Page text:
CNN contributor, Sally Kohn has raised eyebrows after coming out this weekend in telling she’s lesbian and admitting she also wants her daughter to be gay too. In fact the political commentator would go one further and say she was disappointed that her six year old daughter was already boy crazy and how much that irked her.
Told Kohn: ‘I’m gay. And I want my kid to be gay, too.’
In a post for the The Washington Post Kohn explained that, she, like most parents simply wants her child to follow in her footsteps.
Contemplates Kohn: ‘If we went to college, we want our kids to go to college. If we like sports, we want our kids to like sports. If we vote Democrat, of course we want our kids to vote Democrat.’
Adding: ‘When my daughter plays house with her stuffed koala bears as the mom and dad, we gently remind her that they could be a dad and dad.
‘Sometimes she changes her narrative. Sometimes she doesn’t. It’s her choice.’
‘Time will tell, but so far, it doesn’t look like my six-year-old daughter is gay. In fact, she’s boy crazy.’
Kohn, a liberal political commentator, community organizer, and founder and chief executive officer of the Movement Vision Lab, a grassroots think tank is also a contributor to the Fox News Channel.
She is raising her six-year-old girl daughter, Willa Hansen Kohn, along with her partner Sarah Hansen, an adviser for philanthropy foundations supporting social and environmental movements whom she met at the World Social Forum in Porto Alegre, Brazil, in 2003.
Whilst Kohn’s comments may have served to challenge traditional family mores, the political pundit notes the UK’s dailymail is no stranger to controversy.
In a parenting blog for The New York Times Kohn described her experience of being ‘a butch lesbian’ taking her five year old daughter for a Princess makeover at Disney World.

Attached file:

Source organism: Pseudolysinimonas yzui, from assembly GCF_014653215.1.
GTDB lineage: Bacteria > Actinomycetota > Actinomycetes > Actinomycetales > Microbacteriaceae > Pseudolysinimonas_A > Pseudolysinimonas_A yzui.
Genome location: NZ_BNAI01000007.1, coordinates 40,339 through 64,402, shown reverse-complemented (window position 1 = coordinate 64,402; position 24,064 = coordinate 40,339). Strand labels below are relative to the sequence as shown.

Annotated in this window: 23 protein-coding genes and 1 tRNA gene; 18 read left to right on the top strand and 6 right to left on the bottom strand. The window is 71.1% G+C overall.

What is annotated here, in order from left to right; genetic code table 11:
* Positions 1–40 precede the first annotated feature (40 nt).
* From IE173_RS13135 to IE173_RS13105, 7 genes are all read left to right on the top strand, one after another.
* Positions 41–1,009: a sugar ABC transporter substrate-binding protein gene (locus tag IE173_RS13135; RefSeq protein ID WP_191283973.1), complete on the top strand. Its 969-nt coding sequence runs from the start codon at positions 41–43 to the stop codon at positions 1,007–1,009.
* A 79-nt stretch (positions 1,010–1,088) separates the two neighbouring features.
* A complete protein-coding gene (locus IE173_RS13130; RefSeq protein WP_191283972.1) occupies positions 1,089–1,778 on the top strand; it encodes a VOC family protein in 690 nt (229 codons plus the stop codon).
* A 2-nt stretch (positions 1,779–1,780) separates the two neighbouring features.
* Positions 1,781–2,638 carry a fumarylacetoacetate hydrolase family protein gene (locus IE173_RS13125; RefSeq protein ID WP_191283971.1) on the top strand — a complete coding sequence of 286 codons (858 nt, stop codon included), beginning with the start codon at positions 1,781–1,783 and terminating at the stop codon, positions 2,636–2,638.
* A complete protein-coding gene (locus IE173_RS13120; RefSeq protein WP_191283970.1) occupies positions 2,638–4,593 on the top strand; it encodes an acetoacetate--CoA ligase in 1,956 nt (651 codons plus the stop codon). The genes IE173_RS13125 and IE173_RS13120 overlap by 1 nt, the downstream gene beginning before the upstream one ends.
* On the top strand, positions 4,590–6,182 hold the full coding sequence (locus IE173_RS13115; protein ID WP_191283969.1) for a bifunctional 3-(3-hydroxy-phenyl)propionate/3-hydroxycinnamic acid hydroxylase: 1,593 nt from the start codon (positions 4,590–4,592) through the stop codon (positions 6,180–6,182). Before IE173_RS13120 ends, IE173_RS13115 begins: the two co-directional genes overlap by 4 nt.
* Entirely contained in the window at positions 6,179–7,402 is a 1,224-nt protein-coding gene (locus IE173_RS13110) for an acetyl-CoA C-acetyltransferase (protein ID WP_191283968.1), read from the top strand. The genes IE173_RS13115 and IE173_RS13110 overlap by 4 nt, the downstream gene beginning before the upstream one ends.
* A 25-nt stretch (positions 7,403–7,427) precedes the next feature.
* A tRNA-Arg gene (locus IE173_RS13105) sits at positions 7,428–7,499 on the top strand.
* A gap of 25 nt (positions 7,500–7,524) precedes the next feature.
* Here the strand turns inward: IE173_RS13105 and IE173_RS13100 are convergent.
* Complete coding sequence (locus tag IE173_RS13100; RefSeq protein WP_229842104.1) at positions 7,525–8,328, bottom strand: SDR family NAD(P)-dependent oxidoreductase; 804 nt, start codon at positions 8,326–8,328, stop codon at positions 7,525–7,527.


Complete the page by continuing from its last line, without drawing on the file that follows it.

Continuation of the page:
Wrote Kohn: ‘I have been a tomboy all my life. When I played with dolls they were usually being sacrificed in some sort of erupting volcano-like mud hole in my backyard or running for their lives.’
‘My partner and I certainly didn’t teach our daughter to like pink and ruffles and such. And I can’t fathom some genetic or biological nodule that predisposes my girl to like dolls while little boys like trucks. Baloney.’
Adding: ‘Even in the midst of our hyper-liberal and hyper-diverse neighborhood with girls and boys of all kinds on display every day, it happened.
‘Did I do something wrong? Is feminism mysteriously skipping a generation? Meanwhile, I have to bribe her to wear jeans.’
Despite espousing her unorthodox views (and who’s to say what a parent can or can not wish for their offspring or should a parent, irrespective of their sexuality be more focused on their child’s wellbeing and their choices?) Kohn does acknowledge that her ‘straight friends’ have taken exception with her wanting her daughter to be gay when she grows up.
She wrote: [One friend asked] ‘Don’t you want her to be happy?’
She adds: ‘A friend once told me ‘I wouldn’t even choose for myself to be gay.’ It was a sad admission, because she was.’
She goes on to suggest that there is a widely-held viewpoint that ‘no one would choose to be gay — even in the gay rights movement.’
She adds: ‘I’ve never for a single second regretted being gay, nor saw it as anything other than an asset and a gift.
‘My parents were ridiculously supportive from Day One, and I had a great community of friends and mentors who made me feel unconditionally accepted.
‘By the time my daughter comes of age, she’ll have even more of a support network, including two moms, for crying out loud.
‘If my daughter is gay, I don’t worry about her having a hard life. But I do worry about people expecting her to have a hard life — helping to perpetuate discrimination that might otherwise fade more quickly.
‘I want my daughter to know that being gay is equally desirable to being straight.
‘The problem is not the idea that homosexuality could be a choice but the idea that heterosexuality should be compulsory.
‘In my house it’s plainly, evidently not. We’ve bought every picture book featuring gay families, even the not-very-good ones and we have most of the nontraditional-gender-role books as well — about the princess who likes to fight dragons and the boy who likes to wear dresses.’
The issue of fostering gay dispositions has once again brought to the fore if it is natural to be gay and whether advocating aspirations to be gay is natural or a forced agenda?
And then there were these reactions from commentators that made me wonder:
If a straight mother said she wanted her kid to be straight… wow, can you imagine the outrage?
I really feel sorry for that child.
narcissism taken to extremes makes you want to raise a clone rather than an independent human being. What could possibly be compelling about the author’s points?